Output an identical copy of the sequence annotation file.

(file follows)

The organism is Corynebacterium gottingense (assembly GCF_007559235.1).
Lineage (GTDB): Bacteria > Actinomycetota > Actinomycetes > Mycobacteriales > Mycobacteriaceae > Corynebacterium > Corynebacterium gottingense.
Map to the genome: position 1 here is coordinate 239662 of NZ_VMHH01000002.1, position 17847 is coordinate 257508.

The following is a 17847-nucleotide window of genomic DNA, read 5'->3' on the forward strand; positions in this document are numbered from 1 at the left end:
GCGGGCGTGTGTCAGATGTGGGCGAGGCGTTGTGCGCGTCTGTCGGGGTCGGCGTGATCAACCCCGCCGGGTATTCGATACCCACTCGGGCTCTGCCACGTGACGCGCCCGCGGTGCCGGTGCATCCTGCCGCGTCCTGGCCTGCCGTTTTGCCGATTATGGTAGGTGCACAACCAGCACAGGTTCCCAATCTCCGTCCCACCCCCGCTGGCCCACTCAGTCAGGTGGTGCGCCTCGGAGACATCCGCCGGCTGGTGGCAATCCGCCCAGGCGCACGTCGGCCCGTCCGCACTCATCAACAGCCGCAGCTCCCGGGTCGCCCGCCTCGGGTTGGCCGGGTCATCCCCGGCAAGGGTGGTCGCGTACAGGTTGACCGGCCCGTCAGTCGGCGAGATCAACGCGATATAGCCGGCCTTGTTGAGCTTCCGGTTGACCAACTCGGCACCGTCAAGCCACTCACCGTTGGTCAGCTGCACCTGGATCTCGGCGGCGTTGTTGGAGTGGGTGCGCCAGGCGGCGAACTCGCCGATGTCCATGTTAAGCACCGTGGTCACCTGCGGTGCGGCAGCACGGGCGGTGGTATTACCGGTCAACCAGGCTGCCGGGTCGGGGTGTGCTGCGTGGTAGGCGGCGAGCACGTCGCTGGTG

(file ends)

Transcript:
The organism is Corynebacterium gottingense (assembly GCF_007559235.1).
Lineage (GTDB): Bacteria > Actinomycetota > Actinomycetes > Mycobacteriales > Mycobacteriaceae > Corynebacterium > Corynebacterium gottingense.
Map to the genome: position 1 here is coordinate 239662 of NZ_VMHH01000002.1, position 17847 is coordinate 257508.

The following is a 17847-nucleotide window of genomic DNA, read 5'->3' on the forward strand; positions in this document are numbered from 1 at the left end:
GCGGGCGTGTGTCAGATGTGGGCGAGGCGTTGTGCGCGTCTGTCGGGGTCGGCGTGATCAACCCCGCCGGGTATTCGATACCCACTCGGGCTCTGCCACGTGACGCGCCCGCGGTGCCGGTGCATCCTGCCGCGTCCTGGCCTGCCGTTTTGCCGATTATGGTAGGTGCACAACCAGCACAGGTTCCCAATCTCCGTCCCACCCCCGCTGGCCCACTCAGTCAGGTGGTGCGCCTCGGAGACATCCGCCGGCTGGTGGCAATCCGCCCAGGCGCACGTCGGCCCGTCCGCACTCATCAACAGCCGCAGCTCCCGGGTCGCCCGCCTCGGGTTGGCCGGGTCATCCCCGGCAAGGGTGGTCGCGTACAGGTTGACCGGCCCGTCAGTCGGCGAGATCAACGCGATATAGCCGGCCTTGTTGAGCTTCCGGTTGACCAACTCGGCACCGTCAAGCCACTCACCGTTGGTCAGCTGCACCTGGATCTCGGCGGCGTTGTTGGAGTGGGTGCGCCAGGCGGCGAACTCGCCGATGTCCATGTTAAGCACCGTGGTCACCTGCGGTGCGGCAGCACGGGCGGTGGTATTACCGGTCAACCAGGCTGCCGGGTCGGGGTGTGCTGCGTGGTAGGCGGCGAGCACGTCGCTGGTG